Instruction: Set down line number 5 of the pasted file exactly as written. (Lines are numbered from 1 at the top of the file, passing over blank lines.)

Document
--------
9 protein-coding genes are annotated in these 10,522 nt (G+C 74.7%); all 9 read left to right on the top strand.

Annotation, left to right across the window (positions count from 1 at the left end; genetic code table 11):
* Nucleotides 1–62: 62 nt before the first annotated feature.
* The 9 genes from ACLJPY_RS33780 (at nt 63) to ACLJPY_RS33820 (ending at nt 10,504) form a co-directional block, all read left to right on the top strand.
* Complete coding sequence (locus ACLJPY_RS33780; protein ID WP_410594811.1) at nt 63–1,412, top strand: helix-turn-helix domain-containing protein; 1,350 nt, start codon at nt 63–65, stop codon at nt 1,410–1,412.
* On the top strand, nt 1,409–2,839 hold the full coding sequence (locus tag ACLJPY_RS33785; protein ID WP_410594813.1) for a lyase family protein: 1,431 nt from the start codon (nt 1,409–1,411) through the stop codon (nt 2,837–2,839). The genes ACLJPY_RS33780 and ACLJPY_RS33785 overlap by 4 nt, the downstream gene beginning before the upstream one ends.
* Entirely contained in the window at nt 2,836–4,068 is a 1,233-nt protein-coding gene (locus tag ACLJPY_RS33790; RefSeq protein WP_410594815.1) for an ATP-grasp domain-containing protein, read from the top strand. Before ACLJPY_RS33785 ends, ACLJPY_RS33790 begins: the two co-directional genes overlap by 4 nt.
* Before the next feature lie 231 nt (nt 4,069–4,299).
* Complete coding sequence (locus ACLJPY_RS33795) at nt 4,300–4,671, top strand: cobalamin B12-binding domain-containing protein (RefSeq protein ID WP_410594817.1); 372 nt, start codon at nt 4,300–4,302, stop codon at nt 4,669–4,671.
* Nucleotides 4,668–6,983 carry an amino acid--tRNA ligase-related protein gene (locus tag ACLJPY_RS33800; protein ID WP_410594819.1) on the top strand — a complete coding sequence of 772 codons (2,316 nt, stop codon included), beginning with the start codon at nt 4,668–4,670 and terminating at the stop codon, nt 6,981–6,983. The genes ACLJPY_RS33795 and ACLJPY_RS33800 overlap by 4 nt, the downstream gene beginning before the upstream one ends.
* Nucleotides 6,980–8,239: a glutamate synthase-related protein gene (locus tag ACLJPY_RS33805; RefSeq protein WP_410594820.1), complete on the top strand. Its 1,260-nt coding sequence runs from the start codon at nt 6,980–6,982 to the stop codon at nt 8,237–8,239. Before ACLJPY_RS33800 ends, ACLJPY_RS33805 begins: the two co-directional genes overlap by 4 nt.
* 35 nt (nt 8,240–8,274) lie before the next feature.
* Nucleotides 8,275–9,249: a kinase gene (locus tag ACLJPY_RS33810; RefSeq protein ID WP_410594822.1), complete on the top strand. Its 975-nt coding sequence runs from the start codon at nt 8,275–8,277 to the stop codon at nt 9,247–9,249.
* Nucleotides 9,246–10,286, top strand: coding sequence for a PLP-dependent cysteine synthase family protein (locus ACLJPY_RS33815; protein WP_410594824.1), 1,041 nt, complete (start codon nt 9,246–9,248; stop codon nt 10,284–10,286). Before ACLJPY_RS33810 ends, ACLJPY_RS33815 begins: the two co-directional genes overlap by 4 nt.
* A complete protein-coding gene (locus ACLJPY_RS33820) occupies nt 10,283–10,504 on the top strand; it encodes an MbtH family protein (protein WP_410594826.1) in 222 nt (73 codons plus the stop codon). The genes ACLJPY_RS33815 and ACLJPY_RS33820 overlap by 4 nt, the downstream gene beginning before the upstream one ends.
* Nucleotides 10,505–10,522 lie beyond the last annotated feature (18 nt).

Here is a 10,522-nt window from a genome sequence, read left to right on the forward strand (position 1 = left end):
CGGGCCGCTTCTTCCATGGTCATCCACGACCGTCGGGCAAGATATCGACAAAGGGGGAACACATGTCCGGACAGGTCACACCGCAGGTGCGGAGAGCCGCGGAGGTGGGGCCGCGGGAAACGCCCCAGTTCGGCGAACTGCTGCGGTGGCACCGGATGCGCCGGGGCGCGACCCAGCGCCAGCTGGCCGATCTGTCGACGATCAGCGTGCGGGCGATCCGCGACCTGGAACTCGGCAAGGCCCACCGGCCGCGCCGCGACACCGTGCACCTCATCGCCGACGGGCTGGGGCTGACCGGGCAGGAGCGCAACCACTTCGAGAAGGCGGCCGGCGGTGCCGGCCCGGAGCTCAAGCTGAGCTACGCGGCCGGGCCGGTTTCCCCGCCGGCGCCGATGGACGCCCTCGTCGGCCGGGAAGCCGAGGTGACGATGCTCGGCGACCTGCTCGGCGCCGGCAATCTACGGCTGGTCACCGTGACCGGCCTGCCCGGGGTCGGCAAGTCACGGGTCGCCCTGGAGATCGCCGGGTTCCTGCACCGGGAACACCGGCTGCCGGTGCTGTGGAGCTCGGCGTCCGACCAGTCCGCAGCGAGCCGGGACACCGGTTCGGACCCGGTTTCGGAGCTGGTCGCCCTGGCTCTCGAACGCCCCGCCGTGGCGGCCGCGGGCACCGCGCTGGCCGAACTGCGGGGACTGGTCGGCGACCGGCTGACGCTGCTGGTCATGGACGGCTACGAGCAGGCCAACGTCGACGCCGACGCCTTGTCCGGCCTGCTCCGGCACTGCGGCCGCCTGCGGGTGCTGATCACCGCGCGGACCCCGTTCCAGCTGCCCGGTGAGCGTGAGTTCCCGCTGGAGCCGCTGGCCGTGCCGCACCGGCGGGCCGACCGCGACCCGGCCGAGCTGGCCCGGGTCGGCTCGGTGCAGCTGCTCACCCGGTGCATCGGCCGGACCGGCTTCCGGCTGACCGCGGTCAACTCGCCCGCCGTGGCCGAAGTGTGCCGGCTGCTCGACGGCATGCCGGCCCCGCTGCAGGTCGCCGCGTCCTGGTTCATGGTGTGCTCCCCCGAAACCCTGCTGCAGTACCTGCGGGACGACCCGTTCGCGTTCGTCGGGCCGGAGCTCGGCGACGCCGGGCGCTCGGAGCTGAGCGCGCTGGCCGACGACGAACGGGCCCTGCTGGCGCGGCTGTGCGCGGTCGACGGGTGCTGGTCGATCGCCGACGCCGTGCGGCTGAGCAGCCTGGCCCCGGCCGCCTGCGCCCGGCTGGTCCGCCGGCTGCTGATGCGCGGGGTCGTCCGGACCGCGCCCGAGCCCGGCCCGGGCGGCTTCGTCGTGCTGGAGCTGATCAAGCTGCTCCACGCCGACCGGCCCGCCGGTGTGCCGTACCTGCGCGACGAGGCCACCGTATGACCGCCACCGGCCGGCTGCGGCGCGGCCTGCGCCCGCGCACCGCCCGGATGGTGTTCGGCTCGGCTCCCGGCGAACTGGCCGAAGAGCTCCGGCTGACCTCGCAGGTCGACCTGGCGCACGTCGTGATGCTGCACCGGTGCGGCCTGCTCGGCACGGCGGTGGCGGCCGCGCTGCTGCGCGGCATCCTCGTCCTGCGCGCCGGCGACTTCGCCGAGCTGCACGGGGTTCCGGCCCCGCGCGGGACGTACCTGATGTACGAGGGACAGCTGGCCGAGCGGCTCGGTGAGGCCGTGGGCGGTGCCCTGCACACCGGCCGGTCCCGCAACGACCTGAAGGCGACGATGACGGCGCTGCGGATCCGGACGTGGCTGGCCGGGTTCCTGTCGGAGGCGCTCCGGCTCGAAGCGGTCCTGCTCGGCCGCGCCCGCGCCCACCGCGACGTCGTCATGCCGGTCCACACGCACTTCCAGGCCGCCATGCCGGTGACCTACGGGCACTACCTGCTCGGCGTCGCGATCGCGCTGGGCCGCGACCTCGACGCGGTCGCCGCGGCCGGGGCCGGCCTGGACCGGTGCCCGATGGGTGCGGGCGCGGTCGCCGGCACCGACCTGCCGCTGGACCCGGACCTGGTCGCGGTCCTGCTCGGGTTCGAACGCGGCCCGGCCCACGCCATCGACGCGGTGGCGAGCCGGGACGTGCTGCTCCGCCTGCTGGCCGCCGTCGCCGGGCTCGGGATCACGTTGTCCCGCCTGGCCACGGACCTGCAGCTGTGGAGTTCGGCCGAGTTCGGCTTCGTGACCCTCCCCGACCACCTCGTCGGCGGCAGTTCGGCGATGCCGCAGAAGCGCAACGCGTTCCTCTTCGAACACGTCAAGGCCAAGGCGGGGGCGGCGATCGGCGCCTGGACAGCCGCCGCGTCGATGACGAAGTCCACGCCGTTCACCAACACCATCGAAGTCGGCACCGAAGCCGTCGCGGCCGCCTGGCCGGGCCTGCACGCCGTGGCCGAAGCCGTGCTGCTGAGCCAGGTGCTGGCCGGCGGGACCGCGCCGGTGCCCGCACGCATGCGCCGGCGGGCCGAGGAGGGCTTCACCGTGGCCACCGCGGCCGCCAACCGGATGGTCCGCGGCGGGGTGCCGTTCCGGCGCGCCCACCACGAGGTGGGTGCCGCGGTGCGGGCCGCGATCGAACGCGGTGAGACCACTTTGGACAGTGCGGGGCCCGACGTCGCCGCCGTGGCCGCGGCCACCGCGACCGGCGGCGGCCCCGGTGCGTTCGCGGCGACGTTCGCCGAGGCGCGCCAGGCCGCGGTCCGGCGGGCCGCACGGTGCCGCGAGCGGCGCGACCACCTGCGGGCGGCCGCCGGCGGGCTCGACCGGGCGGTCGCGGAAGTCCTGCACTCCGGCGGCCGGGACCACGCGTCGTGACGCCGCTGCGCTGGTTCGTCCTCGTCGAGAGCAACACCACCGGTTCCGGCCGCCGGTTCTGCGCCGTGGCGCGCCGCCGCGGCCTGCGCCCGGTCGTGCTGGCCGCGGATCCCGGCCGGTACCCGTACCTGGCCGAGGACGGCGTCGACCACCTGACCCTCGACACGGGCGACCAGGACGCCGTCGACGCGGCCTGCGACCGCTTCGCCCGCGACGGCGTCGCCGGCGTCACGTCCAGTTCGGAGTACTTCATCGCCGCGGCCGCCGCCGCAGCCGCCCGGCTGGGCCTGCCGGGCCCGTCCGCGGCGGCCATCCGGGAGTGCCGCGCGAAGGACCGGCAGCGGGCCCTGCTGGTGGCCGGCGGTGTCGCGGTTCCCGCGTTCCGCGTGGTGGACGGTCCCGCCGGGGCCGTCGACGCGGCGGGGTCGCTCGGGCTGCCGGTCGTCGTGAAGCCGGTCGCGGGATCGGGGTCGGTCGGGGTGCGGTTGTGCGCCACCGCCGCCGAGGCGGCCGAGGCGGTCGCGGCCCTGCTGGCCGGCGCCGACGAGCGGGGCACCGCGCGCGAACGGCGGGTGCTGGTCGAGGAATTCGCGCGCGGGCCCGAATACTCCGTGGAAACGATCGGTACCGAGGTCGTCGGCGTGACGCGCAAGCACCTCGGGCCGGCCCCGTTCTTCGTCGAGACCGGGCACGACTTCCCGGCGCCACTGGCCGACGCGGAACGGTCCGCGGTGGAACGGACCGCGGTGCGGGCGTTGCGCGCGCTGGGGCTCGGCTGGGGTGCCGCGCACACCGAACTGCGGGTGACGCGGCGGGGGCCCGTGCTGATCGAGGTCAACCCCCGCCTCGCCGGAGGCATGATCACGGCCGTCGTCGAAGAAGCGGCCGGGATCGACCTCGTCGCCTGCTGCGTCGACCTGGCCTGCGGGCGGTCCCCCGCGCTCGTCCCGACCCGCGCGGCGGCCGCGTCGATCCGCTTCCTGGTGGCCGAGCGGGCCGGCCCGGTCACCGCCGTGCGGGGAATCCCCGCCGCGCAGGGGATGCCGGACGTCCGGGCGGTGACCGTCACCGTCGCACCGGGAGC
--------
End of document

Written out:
* Complete coding sequence (locus ACLJPY_RS33780; protein ID WP_410594811.1) at nt 63–1,412, top strand: helix-turn-helix domain-containing protein; 1,350 nt, start codon at nt 63–65, stop codon at nt 1,410–1,412.